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There’s an obsessive-compulsive bunch out there who will tweak forever to get it right. It doesn’t matter how well received something was the first time, dagnabit, they’re going to make it better. This group’s attention to detail and relentless improvements have given birth to a whole slew of second and third generation instruments that improve upon their predecessors—often just months after the predecessors hit stores. To these we say: keep on tweaking—our tone is better for it—and enjoy the Premier Gear Redux Deluxe Award.
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|Carol Ann OD2r -- Revisited
The OD2r is a boutique amp that was slimmed down and tailored toward recording. The amp is versatile, with a switch for either 6V6 or 6L6s and two distinct channels. Both of the amp’s two channels were mind-blowers, with Channel A delivering perfect Strat tone, and Channel B delivering a completely new and different sound. Reviewer Steve Ouimette says, “I liked it so much that I’ve ordered one to be part of my arsenal of amps. After I had it for that brief period of time I just felt like there was no other amp that could achieve its tone, so I called up Alan and he’s going to build me one. Clearly, the cat is out of the bag.”
|Ibanez Tube King TK999HT
An update of the nineties Tube King, the new version features a 12AX7 that delivers genuine tube-like distortion. The pedal is easy to get great sounds out of, and is a great choice when a tube amp isn’t an option. Said reviewer Gary Guzman [August ’08, online], “It can make any guitar setup with average pickups and amp sound amazing.” With a street price of $149.99, the Tube King nearly won the Nice Price award as well.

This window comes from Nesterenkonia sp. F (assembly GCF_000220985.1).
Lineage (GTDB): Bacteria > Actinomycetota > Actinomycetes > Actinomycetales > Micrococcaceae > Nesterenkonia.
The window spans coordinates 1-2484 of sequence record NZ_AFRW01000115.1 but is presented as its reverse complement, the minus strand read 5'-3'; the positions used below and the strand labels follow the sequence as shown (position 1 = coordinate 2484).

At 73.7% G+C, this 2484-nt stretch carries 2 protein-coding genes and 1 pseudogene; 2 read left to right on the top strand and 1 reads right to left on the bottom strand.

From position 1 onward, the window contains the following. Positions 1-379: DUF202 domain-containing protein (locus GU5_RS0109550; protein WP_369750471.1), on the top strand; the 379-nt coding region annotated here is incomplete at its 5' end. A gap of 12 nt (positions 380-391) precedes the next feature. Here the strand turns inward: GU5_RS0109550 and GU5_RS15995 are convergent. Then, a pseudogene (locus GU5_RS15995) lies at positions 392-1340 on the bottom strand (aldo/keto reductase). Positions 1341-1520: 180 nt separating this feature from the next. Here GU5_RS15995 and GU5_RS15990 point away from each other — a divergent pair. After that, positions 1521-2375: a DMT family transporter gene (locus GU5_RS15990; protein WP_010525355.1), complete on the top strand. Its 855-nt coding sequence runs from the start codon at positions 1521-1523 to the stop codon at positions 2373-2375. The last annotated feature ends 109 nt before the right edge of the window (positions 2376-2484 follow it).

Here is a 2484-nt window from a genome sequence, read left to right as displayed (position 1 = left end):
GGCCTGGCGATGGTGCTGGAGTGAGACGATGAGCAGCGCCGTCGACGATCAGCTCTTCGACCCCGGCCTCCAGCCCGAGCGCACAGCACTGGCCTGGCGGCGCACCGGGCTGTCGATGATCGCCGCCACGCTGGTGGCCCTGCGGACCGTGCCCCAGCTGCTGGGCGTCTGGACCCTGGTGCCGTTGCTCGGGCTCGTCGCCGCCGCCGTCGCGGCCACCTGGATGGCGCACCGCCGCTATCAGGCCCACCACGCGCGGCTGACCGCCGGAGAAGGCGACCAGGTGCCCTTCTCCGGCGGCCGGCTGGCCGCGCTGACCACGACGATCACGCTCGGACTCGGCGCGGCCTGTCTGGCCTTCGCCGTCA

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Hamer Talladega Pro
We got our hands on the Talladega Pro a mere half-year after the Talladega. The Talladega Pro was spot on; it brought together a wraparound bridge and humbuckers, dropped the controls in a classic LP configuration, and classed it up with ivoroid binding on the mahogany neck. The Pro really separated itself from its predecessor by offering a thick, Gibson-like tone with a Fender scale and feel.
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“If you’re a Fender aficionado and switching between different scale lengths gives you the willies, the Talladega Pro could handle your humbucker-flavored chores with aplomb.” – July ‘08